If you want to boycott specific journals for bad behavior, I support you 100%. But if a journal asks you to review a paper in your area, you aren’t already “booked” for reviews, and they behave well, you really do have a moral obligation to help out. Otherwise, you’re just a freeloader … shame on you! Review or get out of the journal system.

    Liked by 1 person

    fabiorojas

    June 7, 2016 at 3:33 am

  7. 2. Another reason not to resubmit is you think the reviews and/or the editor are wrong and they are unlikely to accept your article after the revision. I’m sure Fabio would prefer some kind of small gift acknowledging that instead of just ghosting, but hey, people are busy reviewing for other paywalled journals.

    3. So this is a journal saying you are obligated to do unpaid work for them to produce an article they will literally not let you read without paying for it. (I assume Fabio would also say that as a scholar you are obligated to read AJS). I don’t know what you call a system like rhis, but I think loving it might be called Stockholm Syndrome.

    Liked by 1 person

    Philip N. Cohen

    June 7, 2016 at 12:12 pm

  8. Phil:

    Don’t put words in my mouth. Let’s stick to what I actually said. What I clearly said is this: If you participate in a community, you really should try to play by its rules. If you think that current paywall journals are immoral, then don’t submit to them and you don’t have to play by their rules.

    In terms of resubmission, I do think it would be extremely helpful if authors would tell journals that they won’t resubmit. This is important because if the non-resubmission rate gets too high, then journal production of the paper version is delayed, which has consequences for publishers and authors. This is much less of a problem in the current day, but it is still an issue. That is why some journals assume that you’ve bailed after 6 months or so. These journals will say in their letters that extremely late resubmissions will be treated as new submissions.

    Also, I never said or implied that scholars are “obligated to read AJS.” Instead, I wrote that if you’ve built a career on journals and book that rely on volunteer work, you should probably help out.

    If you want to switch the system to non-peer review, or all open access, or paid review, let’s have that talk. But until then, help out or stop playing the game.

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    fabiorojas

    June 7, 2016 at 12:39 pm

  9. That’s fair, but the “journal system” is not homogeneous. There are better and worse journals. A privately-published, unaccountable, private-school, paywalled journal is at one end of the spectrum – it scores low on all dimensions. So you can participate in “the system” and still oppose AJS.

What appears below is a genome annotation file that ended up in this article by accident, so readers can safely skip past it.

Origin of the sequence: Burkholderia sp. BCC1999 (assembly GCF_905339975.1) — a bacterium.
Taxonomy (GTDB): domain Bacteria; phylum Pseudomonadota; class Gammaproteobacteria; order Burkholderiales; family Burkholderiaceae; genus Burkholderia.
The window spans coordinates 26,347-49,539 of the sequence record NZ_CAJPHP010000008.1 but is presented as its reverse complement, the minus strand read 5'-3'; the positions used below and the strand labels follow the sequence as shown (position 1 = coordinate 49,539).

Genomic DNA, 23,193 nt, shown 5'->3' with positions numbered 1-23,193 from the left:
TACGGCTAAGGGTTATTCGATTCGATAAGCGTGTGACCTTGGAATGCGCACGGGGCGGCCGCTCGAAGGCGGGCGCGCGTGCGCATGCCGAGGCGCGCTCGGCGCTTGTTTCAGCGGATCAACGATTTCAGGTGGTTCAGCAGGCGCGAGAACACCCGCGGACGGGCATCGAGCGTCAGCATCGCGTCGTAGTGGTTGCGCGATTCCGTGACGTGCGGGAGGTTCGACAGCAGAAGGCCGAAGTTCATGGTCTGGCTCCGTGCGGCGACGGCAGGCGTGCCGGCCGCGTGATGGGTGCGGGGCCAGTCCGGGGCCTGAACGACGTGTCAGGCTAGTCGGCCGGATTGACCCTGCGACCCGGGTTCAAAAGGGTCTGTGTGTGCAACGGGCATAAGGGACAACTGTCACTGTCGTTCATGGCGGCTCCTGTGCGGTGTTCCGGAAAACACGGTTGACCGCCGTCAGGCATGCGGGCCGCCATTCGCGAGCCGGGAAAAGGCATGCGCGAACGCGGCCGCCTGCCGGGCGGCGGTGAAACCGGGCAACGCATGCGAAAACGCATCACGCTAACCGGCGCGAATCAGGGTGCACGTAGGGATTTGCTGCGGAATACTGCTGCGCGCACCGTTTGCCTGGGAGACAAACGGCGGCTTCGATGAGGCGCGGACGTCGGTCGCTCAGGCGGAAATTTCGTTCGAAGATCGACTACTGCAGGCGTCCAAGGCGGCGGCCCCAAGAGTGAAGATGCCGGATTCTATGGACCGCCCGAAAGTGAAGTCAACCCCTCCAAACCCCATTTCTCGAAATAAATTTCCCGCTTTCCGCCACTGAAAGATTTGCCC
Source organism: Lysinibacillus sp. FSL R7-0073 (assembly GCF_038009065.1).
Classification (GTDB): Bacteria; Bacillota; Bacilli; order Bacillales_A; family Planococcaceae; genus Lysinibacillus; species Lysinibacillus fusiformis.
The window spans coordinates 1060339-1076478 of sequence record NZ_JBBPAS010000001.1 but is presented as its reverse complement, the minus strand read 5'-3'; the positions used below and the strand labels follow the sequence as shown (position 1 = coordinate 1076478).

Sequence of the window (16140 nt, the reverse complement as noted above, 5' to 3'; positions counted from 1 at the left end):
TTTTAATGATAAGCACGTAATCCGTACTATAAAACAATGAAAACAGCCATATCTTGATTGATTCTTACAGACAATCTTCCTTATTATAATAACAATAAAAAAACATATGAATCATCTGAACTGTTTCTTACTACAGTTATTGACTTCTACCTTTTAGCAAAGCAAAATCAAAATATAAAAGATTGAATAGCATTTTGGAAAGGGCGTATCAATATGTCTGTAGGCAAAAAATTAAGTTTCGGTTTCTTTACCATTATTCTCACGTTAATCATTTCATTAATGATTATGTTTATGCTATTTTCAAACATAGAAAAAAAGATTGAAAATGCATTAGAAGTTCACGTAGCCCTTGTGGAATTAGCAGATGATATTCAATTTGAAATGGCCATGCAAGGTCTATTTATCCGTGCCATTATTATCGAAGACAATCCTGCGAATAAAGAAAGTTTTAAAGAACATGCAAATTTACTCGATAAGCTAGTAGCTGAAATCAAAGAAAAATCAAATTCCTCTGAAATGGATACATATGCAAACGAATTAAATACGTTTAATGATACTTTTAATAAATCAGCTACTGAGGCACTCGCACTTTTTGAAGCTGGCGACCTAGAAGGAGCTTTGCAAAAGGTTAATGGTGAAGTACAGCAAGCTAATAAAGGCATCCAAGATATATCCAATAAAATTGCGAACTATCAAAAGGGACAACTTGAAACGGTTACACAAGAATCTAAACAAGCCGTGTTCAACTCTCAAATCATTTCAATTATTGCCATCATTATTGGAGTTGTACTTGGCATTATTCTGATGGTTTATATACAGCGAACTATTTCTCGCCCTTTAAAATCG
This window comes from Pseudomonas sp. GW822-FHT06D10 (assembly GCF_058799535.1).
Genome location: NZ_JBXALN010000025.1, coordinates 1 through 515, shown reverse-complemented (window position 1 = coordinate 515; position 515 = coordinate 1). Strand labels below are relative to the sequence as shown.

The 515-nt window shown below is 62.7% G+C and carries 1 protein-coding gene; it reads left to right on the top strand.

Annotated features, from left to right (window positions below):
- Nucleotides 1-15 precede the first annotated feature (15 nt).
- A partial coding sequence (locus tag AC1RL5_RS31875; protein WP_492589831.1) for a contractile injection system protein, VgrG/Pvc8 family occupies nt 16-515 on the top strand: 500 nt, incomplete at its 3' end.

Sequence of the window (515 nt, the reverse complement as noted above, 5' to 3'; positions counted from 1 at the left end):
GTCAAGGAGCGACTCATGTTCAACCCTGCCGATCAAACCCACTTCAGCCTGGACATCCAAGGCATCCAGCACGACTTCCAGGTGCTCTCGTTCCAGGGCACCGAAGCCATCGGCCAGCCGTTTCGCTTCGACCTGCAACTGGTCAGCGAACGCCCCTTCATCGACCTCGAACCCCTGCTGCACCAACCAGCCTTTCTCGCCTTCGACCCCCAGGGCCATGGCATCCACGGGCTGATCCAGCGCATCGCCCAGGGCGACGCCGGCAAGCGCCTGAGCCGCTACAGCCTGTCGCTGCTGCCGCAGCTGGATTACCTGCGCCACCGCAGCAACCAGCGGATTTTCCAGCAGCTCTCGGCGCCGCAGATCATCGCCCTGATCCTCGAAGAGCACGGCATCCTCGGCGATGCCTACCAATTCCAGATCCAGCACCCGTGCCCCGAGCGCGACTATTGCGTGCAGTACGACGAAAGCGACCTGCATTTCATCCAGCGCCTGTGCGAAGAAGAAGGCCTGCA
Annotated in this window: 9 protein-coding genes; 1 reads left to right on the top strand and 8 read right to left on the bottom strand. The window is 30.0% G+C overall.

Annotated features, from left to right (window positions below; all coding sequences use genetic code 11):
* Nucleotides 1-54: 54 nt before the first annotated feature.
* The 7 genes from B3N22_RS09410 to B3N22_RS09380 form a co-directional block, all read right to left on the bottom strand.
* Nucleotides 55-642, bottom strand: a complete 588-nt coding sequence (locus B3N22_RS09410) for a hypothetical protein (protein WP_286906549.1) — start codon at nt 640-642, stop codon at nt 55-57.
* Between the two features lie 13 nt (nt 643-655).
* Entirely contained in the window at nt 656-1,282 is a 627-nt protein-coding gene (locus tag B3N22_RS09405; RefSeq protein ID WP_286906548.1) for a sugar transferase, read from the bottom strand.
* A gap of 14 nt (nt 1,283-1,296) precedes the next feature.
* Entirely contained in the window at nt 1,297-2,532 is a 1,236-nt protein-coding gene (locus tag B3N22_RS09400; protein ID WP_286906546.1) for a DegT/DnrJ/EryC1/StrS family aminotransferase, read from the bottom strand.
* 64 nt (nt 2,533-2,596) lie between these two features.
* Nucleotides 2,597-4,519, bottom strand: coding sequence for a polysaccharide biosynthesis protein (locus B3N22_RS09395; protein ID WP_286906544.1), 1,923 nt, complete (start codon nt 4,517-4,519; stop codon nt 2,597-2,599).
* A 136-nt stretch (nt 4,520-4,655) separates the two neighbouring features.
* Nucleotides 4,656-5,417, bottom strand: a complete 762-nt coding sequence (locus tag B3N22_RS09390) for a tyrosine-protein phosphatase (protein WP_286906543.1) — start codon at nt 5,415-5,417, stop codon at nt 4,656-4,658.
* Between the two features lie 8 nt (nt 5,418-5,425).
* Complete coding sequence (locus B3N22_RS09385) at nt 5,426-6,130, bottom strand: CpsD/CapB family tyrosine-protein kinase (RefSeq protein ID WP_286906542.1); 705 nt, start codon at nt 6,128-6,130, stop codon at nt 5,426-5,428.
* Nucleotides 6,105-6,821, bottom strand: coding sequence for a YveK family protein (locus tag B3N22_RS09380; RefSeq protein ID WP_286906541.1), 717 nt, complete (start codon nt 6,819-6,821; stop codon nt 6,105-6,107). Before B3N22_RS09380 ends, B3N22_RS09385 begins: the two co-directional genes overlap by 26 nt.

(I assumed you think someone who publishes in journals must read AJS, because everyone thinks that. Wouldn’t you be offended or reject them if you were reviewing their work and they didnt cite AJS work that was relevant? That means in effect that if you don’t read AJS you can’t get tenure.)

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    Philip N. Cohen

    June 7, 2016 at 1:04 pm

  10. Philip:

    You write (to Fabio): “I assumed you think someone who publishes in journals must read AJS, because everyone thinks that.” Remember that we’re not all sociologists! I don’t know if I’ve ever read an AJS article. OK, I’ve probably read a couple at some time or another. But I’ve written a few articles for the journal. And, setting AJS aside, I review articles all the time for journals that I never read. In the old days, people read journals. Nowadays my impression is that journal publication is a stamp of approval and . . . I’m not quite sure what else. I mean, sure, publishing your paper in top journal will get it more readers, so publication does something, somehow. But I don’t know how many people read new journals as they come in. I have no idea how things go in sociology, but in statistics it’s certainly not the case that “in effect that if you don’t read [the top journals] you can’t get tenure.”

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    Andrew Gelman

    June 8, 2016 at 7:11 pm

  11. I didn’t mean that you read the journal as a journal — as in subscribing, looking at new issues as they come out, or reading outside your area — I just mean if there is relevant work published there you are responsible for knowing about and citing it (and this is more the case than for work in other journals, because it’s a high-status journal). For most research sociologists, you can’t function well if you decide never to read articles in AJS. It would be like a biologist refusing to read or cite Nature; you effectively can’t opt out even if that’s not where you want to publish. That’s my impression anyway.

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    Philip N. Cohen

    June 8, 2016 at 7:56 pm